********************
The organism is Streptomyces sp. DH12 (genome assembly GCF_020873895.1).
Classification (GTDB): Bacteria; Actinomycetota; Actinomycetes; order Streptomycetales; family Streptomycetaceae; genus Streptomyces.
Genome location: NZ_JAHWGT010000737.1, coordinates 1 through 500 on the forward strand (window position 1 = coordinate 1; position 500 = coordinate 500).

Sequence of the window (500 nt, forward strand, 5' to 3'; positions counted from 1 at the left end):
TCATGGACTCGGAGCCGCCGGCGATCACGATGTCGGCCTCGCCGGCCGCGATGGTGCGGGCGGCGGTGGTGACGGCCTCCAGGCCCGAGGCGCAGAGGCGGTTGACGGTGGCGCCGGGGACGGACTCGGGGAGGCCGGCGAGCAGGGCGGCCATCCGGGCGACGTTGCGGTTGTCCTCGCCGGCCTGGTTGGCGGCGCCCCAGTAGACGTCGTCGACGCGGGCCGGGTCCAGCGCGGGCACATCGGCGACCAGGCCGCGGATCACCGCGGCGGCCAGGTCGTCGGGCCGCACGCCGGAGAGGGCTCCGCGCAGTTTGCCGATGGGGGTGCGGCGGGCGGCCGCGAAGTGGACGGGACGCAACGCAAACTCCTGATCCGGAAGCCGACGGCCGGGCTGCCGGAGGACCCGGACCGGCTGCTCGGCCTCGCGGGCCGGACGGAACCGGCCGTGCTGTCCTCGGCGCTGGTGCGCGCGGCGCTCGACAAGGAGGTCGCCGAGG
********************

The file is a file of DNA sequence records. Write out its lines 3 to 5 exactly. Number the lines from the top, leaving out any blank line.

Genome location: NZ_JAHWGT010000737.1, coordinates 1 through 500 on the forward strand (window position 1 = coordinate 1; position 500 = coordinate 500).

Sequence of the window (500 nt, forward strand, 5' to 3'; positions counted from 1 at the left end):
TCATGGACTCGGAGCCGCCGGCGATCACGATGTCGGCCTCGCCGGCCGCGATGGTGCGGGCGGCGGTGGTGACGGCCTCCAGGCCCGAGGCGCAGAGGCGGTTGACGGTGGCGCCGGGGACGGACTCGGGGAGGCCGGCGAGCAGGGCGGCCATCCGGGCGACGTTGCGGTTGTCCTCGCCGGCCTGGTTGGCGGCGCCCCAGTAGACGTCGTCGACGCGGGCCGGGTCCAGCGCGGGCACATCGGCGACCAGGCCGCGGATCACCGCGGCGGCCAGGTCGTCGGGCCGCACGCCGGAGAGGGCTCCGCGCAGTTTGCCGATGGGGGTGCGGCGGGCGGCCGCGAAGTGGACGGGACGCAACGCAAACTCCTGATCCGGAAGCCGACGGCCGGGCTGCCGGAGGACCCGGACCGGCTGCTCGGCCTCGCGGGCCGGACGGAACCGGCCGTGCTGTCCTCGGCGCTGGTGCGCGCGGCGCTCGACAAGGAGGTCGCCGAGG